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  • Allison Roberts

Gray Divorce

Data shows that over the past 30 years, the divorce rate has doubled for Americans over 55. For couples over 65, the rate has tripled. Out of this cultural shift the term “Gray Divorce” is born. Two factors are contributing to gray divorce: the age of marriage and longer

lifespans. First, people are waiting to get married until they are older, shifting the timeline for

when divorce becomes an option. Secondly, people who are remaining healthy longer are not willing to stay and “ride it out” or “suck it up” — they want to live their lives.


Typical Financial Implications of Gray Divorce

Re-entry into the Job Market

Financially, divorce is always a significant change but it is especially so for women who have chosen to be out of the recognized work force for a significant amount of time and now need to re-enter the job market to directly contribute to their financial expenses and needs. Of particular importance is the doubling of shelter expenses: it is just more expensive to run two houses than it is to run one house.

This reality is a truth that must be addressed head-on with limited posturing between the parties and instead with a focus on resolution.

Funding College Degrees

The cost of college is also a significant factor to address before a commitment is made to incur

college debt. Financial planners will speak to the fact that you only have so many years to save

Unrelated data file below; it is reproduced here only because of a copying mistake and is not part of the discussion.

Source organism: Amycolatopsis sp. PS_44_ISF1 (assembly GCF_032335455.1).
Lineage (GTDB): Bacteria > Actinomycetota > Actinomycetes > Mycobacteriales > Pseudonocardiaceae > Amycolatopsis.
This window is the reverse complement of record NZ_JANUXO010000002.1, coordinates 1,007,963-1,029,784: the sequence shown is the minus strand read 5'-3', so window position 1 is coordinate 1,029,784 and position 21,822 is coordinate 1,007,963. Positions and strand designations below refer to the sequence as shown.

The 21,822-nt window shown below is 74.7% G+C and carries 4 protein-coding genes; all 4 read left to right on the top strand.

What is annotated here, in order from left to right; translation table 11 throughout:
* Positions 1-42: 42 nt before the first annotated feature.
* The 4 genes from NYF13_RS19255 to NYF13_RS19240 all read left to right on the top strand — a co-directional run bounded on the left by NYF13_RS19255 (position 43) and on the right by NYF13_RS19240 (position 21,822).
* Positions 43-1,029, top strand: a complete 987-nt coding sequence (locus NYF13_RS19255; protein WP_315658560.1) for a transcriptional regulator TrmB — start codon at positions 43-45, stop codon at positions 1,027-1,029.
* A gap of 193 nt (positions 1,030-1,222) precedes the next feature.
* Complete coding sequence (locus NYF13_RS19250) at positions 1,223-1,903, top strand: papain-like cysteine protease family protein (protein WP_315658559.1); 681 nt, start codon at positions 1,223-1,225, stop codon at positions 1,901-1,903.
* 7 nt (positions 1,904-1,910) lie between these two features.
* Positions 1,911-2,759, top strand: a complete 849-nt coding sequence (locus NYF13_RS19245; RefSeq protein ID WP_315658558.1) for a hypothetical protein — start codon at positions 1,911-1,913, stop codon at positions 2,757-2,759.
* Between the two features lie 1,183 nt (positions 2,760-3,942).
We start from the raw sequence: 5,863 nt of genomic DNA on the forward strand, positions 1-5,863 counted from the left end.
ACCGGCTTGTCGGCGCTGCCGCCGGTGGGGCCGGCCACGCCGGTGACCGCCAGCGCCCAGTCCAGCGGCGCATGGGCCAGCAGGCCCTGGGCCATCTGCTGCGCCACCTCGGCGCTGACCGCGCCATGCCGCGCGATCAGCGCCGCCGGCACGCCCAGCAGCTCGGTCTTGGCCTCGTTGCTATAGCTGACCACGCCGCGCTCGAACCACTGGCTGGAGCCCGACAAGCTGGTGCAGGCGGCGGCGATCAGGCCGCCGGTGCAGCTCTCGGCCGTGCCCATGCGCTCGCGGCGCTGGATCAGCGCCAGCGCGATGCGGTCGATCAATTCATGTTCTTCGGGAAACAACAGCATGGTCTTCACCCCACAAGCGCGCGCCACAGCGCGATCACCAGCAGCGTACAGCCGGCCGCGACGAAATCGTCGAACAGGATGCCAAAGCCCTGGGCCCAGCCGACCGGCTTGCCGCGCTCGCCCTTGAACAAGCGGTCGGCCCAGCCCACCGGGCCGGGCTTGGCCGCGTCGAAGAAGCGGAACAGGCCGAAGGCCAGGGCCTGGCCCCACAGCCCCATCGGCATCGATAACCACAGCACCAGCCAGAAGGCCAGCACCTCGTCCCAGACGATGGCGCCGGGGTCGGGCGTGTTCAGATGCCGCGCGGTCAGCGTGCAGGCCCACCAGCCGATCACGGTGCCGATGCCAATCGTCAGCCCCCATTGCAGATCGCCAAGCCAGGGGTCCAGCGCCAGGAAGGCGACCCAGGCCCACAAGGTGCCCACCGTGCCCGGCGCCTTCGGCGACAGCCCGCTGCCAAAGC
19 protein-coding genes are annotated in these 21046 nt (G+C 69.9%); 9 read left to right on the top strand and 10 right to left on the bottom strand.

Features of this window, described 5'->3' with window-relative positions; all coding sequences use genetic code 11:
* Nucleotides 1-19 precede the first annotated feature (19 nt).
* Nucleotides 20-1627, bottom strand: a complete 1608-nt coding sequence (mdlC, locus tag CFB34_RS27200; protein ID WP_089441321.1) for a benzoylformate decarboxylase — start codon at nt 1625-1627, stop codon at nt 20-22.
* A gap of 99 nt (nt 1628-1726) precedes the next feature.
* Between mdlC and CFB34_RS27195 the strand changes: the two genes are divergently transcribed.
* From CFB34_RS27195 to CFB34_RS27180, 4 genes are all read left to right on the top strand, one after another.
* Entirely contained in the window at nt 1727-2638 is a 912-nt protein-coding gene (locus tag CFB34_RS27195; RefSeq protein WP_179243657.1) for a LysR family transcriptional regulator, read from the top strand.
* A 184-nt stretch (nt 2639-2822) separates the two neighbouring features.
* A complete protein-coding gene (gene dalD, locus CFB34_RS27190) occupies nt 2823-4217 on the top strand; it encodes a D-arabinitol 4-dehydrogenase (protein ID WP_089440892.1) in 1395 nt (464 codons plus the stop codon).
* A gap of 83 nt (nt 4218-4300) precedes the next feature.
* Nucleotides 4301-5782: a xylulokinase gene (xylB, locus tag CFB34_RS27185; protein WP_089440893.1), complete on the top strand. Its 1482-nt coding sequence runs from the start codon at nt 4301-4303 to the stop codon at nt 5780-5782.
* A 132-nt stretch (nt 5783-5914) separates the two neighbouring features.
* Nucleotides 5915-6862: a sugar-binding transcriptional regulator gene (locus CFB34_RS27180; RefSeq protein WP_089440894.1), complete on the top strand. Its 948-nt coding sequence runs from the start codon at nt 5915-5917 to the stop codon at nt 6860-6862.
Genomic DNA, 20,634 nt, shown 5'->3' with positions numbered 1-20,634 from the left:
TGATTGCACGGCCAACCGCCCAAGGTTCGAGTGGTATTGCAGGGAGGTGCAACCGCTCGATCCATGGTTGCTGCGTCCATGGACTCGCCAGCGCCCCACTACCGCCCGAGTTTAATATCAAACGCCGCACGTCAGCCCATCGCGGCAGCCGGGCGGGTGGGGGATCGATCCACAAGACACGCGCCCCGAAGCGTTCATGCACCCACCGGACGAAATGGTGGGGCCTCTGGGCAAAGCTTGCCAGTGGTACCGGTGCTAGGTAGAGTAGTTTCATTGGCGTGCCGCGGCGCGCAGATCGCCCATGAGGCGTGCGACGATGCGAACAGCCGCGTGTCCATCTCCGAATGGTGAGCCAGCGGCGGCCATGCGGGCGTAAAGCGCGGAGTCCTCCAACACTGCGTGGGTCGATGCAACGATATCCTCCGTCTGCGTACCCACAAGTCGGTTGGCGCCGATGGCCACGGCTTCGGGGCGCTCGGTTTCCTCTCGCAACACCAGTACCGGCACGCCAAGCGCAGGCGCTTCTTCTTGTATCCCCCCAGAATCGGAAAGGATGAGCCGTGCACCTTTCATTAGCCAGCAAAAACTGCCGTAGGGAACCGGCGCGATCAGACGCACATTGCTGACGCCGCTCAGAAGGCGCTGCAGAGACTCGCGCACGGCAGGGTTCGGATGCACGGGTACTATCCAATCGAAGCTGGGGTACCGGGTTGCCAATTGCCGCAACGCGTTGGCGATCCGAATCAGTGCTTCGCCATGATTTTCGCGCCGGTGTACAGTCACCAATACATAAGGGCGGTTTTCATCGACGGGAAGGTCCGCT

and rebuild retirement savings once it has been divided in a divorce, but your children have a

lifetime of earning in front of them to pay off any college debt they may decide to incur. It may

be emotionally difficult for a parent to say, “We cannot be responsible for all of the college

expenses,” and unfortunately it can be used (irresponsibly) to malign the child against a parent,

but financially it is a fair and reasonable position to take especially before those costs are



The Marital Home

The marital residence typically remains a key factor for couples to start discussions about the

division of assets. The desire to stay in a home after years of investing in the equity of this asset

— both in dollars and with “sweat equity” caring for and maintaining the family haven both inside and out— comes from both emotions and financial considerations. Downsizing can be a very attractive option if approached with the right attitude.


If you are considering a divorce in your 50s or later, when the most important issue – custody

and care of the children – may no longer be a major factor, speak to a knowledgeable attorney about the financial decisions of your situation so your expectations are realistic and you can properly plan your next steps. 

We are always available to answer questions you may have about divorce, child custody, mediation, and other matters in family law. Please feel free to reach out to us at 908.237.3098 or use this contact form.

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